You won’t see it in the nighttime happy snaps of Berliners huddled in groups at Christmas markets, sipping on Glühwein. And you won’t see it in the opulence of KaDeWe’s seasonal displays, nor in Friedrichstraße’s understated lights. At this time of year, Berlin says Auf Wiedersehen to the sun until March to deliver day after day of slate grey skies and snow unable to make good on any threat. The temperature barely makes it above 5C (41F). Daylight vanishes at 3.30pm after showing up at 9am only to spend the day kicking around the house in its pyjamas.… Read the full article
Dynamically challenged? Being referred to as dynamic speakers makes the breed distinct from planars like classic MartinLogan, Quad and Magnepan. Following nomen est omen, one might conclude that dynamics would be a dynamic speaker’s greatest forté. But speaker designer Pat McGinty (of Meadowlark) explains why they’re more challenged than you might think.
He begins by explaining what creates the notion of slow bass. “Three common causes are poorly aligned vented enclosures, cheap drivers and elements that cause poor electrical damping.… Read the full article
Tell the Average Joe not versed in the double trouble of electrical noise and jitter that you dropped US$350 on a USB cable and s/he’ll likely question your sanity. Audiophiles know what Joe does not: that not all USB connections are born equal.
For this commentator, there’s no doubting the Curious USB cable’s audible superiority to vanilla wire – some of which doesn’t even meet the USB spec. The Curious also knocks out other audiophile-aimed offerings like AudioQuest’s Carbon. Old Yella lends music more pep, more detail and a better sense of space but without straying into the Carbon’s occasional brightness — a handful of reasons why the Curious has been my goto USB wire for the past three years.… Read the full article
Boxen Gross. Big speakers? Not for this commentator’s first visit to the Kreuzberg hi-fi store of the same name. Instead, I’m here to meet one Guido Schuetze – Brand Ambassador for Linn in Germany, Austria and Switzerland – for an extended introduction to the Scottish company’s first foray into a more mainstream-friendly all-in-one device: the Selekt DSM.
At its heart, Linn’s Selekt DSM is a streaming DAC – with Ethernet, USB, 2 x TOSLINK, 2 x coaxial and HDMI ARC inputs – plus MM/MC phono stage with options for integrated 50wpc (into 8 Ohms) in-house-designed Class D power amplifier and/or upgraded Katalyst DAC.… Read the full article
I read your doorstop article, and on a total whim I ordered these:
I put one on my Schiit Gungnir Multibit DAC and one on my First Watt M2 amp (both in my main system) and one on my Schiit Modi Uber 2 DAC (in my office system). The improvement was immediately obvious: better image stability and focus, and more “air” around the images. … Read the full article
Swing and Playmate. Channelling the ghost of Hugh Hefner, Melbourne’s Burson Audio’s have announced two new models: the respectively-named digital pre-amplifier (US$399) and 2-watt headphone amplifier w/DAC (US$399).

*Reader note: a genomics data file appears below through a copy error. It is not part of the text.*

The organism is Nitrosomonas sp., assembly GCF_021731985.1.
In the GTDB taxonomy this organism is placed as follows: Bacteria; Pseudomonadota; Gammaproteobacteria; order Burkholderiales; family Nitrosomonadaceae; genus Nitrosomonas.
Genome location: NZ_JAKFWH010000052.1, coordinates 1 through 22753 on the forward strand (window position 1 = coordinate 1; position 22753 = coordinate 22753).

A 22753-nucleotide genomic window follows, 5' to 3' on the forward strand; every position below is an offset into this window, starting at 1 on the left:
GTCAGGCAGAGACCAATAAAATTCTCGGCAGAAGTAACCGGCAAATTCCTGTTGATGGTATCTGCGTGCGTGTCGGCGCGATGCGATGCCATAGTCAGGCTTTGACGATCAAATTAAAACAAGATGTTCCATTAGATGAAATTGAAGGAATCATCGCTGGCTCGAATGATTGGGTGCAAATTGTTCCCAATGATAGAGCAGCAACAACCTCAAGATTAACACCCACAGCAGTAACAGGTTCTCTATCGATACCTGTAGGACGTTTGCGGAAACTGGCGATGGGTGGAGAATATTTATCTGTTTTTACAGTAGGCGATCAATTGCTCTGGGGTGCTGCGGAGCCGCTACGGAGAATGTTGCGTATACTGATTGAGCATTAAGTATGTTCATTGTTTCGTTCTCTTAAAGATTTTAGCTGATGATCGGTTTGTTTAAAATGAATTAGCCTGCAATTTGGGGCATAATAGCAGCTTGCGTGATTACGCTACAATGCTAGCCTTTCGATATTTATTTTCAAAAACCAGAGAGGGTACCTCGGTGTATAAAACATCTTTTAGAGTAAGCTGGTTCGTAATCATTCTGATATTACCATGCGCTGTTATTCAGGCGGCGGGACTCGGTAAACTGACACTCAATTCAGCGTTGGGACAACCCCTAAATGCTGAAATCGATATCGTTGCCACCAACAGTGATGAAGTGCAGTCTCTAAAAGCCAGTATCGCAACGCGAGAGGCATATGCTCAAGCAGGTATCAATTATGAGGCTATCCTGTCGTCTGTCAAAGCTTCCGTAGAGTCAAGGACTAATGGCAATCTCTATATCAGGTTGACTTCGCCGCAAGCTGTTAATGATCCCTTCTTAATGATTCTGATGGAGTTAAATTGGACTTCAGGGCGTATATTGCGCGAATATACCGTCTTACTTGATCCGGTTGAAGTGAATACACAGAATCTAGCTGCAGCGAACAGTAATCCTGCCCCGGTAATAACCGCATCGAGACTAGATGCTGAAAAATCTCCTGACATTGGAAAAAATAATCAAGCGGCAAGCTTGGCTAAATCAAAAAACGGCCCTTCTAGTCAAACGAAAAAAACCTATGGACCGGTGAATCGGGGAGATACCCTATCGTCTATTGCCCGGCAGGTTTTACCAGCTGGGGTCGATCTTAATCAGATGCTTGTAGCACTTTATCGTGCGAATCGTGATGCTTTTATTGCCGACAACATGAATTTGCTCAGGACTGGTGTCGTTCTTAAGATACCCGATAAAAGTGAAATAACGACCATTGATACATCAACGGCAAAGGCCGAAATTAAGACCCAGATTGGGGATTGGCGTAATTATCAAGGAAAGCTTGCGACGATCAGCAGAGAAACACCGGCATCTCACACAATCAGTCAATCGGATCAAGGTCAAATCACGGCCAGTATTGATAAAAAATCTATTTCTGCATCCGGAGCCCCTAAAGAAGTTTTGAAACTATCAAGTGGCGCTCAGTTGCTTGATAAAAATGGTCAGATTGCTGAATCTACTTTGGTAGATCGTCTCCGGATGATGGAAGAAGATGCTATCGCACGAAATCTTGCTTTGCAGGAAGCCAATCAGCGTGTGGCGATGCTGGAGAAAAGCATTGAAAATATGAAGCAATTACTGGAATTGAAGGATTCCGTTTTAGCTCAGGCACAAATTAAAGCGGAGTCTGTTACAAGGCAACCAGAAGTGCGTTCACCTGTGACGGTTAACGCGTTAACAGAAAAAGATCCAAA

The Swing sports a line-level output to run as a DAC and variable gain RCA outputs for pre-amplifier duties. Inside, a sextet of Burson’s ‘Maximum Current Power Supplies’ (MCPS) each juice six different stages of the DAC.
However, with its headphone output occupying more internal real estate, the Playmate gets one less MCPS and a single set of variable gain RCAs.… Read the full article
I’m the chairman of the board.
I’m a Lincoln monologue,
I’m livin’ like a God,
— Iggy Pop
Hi-fi racks – we audiophiles use them to organise our components, to more attractively display them and, sometimes, to minimise the negative influence of vibrations, which not applied to mechanical devices like turntables but also electronics. Our amplifier and/or DAC’s circuitry can, to varying degrees, translate (airborne) mechanical vibrations into deleterious electrical noise – that’s microphony at work. The fewer the vibrations reaching our gear, the lower the electrical noise generated and the better the sound quality.… Read the full article
“Stop me, oh, stop me
Stop me if you think that you’ve heard this one before
Stop me, oh, stop me
Stop me if you think that you’ve heard this one before
I still love you, oh, I still love you
Slightly, only slightly less
Than I used to, my love”
— The Smiths
Sometimes we want steak, other times only sushi will do.
And so it goes with loudspeakers: we might lust for (full-range) floorstanders but either our room’s acoustics and/or our aesthetic sensibilities say otherwise: only standmounts can be accommodated.
Like food, it’s better to have too little than too much.
In our latest episode of the Darko.Audio podcast, Jeff Dorgay of TONEAudio and I discuss small loudspeakers with our informal chat romping through the following products (and more):
47 Labs Lens
Atacama Nexus 6i
DENSOTen Eclipse 510Z MKII
ELAC Debut 2.0
ELAC Uni-Fi UB5
Genelec 8341 ‘The Ones’
Michael Green Room Tunes
Martin Logan Motion 4i
Paradigm Monitor SE Atom
ProAc Tablette 10/Signature:
Raidho Acoustics D1.1
Sonus Faber Sonetto I
Wharfedale Diamond 9.1 / 10
A must listen for any apartment dweller or standmount loudspeaker enthusiast:
Prefer your amplification big n ballsy? Introducing a revision of the first stereo power amplifier from Florence’s Gold Note. Inside its 22kg aluminium and steel chassis, the PA-1175 MK2 sets a 640VA custom toroidal transformer to work on four ‘matched’ output transistors per channel for a fully-balanced circuit that nets 200wpc into 8 Ohms, extendable to 520wpc when bridged into mono.
According to the Italian manufacturer, a proprietary “BIAS constant current generator” ensures high-current delivery, low distortion of <0.01%THD @ 20Hz-20kHz and a slew rate – “the maximum rate at which an amplifier can respond to an abrupt change of input level” – of 20V/μs.… Read the full article